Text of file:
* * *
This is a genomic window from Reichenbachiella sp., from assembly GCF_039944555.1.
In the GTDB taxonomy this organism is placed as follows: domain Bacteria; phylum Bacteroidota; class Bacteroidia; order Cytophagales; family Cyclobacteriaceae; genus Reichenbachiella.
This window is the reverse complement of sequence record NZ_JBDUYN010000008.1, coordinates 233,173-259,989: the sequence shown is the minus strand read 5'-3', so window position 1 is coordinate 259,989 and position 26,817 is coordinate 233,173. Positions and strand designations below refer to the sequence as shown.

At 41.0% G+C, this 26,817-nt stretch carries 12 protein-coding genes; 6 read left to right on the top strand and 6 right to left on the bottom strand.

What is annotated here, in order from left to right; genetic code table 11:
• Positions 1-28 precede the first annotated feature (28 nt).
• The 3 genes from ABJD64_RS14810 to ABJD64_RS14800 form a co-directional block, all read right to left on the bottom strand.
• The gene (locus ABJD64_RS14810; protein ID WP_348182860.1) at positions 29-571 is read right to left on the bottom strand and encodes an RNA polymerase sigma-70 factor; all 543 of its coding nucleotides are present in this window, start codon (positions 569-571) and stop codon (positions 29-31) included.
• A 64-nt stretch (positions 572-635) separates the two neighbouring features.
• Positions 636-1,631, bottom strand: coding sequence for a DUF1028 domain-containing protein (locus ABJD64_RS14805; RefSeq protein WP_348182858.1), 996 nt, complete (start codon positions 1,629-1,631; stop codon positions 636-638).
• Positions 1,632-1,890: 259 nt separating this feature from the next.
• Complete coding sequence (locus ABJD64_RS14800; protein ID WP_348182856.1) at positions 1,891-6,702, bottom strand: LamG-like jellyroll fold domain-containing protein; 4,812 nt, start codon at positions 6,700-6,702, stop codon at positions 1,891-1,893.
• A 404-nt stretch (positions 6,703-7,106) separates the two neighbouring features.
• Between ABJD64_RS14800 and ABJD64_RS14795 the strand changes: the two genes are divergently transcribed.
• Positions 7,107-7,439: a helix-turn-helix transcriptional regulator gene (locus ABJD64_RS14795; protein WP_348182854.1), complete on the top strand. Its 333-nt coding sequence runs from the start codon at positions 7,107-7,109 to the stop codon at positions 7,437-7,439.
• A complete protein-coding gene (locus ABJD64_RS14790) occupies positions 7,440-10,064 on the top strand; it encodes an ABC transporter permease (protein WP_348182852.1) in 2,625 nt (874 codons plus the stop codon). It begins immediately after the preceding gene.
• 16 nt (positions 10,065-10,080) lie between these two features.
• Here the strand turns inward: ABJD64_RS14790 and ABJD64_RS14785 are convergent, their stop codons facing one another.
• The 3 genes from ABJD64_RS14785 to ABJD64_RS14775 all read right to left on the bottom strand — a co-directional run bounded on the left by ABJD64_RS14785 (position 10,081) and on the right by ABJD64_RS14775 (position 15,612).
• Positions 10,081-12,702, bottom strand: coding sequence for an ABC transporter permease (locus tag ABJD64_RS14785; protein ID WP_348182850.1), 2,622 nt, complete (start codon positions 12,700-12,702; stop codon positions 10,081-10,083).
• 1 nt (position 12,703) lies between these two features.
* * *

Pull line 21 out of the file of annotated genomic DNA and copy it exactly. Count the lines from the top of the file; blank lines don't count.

• 1 nt (position 12,703) lies between these two features.